The president of the American College of Emergency Physicians, Michael Gerardi, was recently interviewed about his plans for the organization. One of his key initiatives will be to stop the practice of housing psychiatric patients in the ER. According to Dr. Gerardi:
It is inhumane that a lot of patients, especially adolescent patients, sometimes live in an emergency department for days. We have stories of patients in the emergency department waiting for a bed, a patient bed, for over a week.
That’s got to stop.
In fact, there are models out there now where you can take a person in a mental health crisis to a separate screening and treatment center, not an emergency department, and you have the same outcomes with safety and more humane treatment. In fact, their length of stay are dramatically shorter in these — it’s called the Alameda model — outpatient centers.
How much of Dr. Gerardi’s objective is focused on what is best for psychiatric patients and how much is motiviated by helping ER docs and ER providers to get out of the (likely less profitable) business of treating mental illness.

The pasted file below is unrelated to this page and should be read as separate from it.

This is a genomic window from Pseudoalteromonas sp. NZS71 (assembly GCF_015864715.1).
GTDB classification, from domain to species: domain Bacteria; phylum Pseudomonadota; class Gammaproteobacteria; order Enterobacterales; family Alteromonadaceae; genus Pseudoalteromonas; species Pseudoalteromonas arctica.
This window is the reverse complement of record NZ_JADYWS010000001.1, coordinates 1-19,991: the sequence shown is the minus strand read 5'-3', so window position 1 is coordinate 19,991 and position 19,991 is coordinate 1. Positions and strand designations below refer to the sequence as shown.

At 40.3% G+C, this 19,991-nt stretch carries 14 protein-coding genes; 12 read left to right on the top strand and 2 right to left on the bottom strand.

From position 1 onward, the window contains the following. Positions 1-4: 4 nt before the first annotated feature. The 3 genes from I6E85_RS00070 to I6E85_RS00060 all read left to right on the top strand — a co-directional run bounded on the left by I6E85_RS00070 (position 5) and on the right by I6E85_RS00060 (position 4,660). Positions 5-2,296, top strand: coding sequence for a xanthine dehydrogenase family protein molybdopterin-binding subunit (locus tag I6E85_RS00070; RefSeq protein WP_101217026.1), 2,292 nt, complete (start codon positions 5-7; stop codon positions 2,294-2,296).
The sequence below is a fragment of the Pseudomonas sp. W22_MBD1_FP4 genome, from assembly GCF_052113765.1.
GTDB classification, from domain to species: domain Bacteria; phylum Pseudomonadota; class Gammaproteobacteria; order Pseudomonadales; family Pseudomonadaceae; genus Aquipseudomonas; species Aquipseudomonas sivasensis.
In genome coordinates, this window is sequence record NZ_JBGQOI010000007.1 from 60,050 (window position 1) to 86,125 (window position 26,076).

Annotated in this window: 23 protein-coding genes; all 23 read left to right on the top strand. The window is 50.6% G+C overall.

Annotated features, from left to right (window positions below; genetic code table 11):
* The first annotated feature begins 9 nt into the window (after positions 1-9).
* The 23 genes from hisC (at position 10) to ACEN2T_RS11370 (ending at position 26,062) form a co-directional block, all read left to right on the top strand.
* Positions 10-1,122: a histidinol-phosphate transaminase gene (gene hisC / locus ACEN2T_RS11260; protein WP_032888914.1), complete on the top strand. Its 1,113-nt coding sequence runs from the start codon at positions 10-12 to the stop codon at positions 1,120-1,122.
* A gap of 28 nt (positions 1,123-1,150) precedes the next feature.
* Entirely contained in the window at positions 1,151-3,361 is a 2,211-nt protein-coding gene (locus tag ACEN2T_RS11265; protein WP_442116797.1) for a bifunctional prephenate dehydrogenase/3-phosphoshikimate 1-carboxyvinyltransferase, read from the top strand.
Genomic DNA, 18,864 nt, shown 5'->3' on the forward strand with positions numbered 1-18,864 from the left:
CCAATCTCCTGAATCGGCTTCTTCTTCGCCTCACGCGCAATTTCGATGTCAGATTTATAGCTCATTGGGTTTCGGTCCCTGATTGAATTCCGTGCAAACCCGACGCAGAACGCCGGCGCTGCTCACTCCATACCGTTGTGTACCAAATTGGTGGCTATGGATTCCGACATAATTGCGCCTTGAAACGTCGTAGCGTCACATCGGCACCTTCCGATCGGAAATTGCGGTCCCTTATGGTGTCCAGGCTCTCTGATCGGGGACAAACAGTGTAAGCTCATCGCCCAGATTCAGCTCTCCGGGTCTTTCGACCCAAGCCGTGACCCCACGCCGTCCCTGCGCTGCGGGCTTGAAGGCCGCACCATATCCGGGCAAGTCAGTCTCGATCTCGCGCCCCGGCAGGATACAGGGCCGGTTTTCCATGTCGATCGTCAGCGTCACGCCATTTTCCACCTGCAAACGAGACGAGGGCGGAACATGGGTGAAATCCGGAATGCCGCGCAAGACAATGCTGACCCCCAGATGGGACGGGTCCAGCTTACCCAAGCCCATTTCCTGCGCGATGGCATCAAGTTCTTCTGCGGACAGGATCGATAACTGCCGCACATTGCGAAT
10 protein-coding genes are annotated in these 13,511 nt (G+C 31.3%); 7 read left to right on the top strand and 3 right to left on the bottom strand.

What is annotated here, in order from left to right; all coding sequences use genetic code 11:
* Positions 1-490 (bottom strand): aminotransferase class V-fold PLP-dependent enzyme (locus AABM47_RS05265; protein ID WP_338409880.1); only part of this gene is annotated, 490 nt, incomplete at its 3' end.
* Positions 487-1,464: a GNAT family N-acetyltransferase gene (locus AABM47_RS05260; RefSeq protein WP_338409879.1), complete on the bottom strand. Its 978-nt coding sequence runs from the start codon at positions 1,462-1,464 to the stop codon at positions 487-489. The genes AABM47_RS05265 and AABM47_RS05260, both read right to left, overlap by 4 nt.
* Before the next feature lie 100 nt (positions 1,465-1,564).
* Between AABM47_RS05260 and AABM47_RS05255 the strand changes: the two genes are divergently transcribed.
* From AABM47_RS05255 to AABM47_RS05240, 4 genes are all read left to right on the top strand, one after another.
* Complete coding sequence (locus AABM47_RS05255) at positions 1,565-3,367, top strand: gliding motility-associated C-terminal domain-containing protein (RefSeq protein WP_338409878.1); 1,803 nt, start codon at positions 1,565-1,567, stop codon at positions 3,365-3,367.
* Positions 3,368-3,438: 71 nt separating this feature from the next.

Monica Oss of Open Minds makes an important point, that even if the status quo is suboptimal, banning psychiatric ER boarding may not be welfare improving if there are no alternatives available to patients with serious mental illness.
My concern is that psychiatric boarding will be “banned” without formal alternatives developed for these consumers. In an era of parity and expanded health care coverage, there should be funding for these alternatives. But monitoring whether the “ban” increases rates of homelessness and incarceration is critical to assuring we don’t repeat past policy mistakes.
An interesting topic that the Healthcare Economist will be monitoring.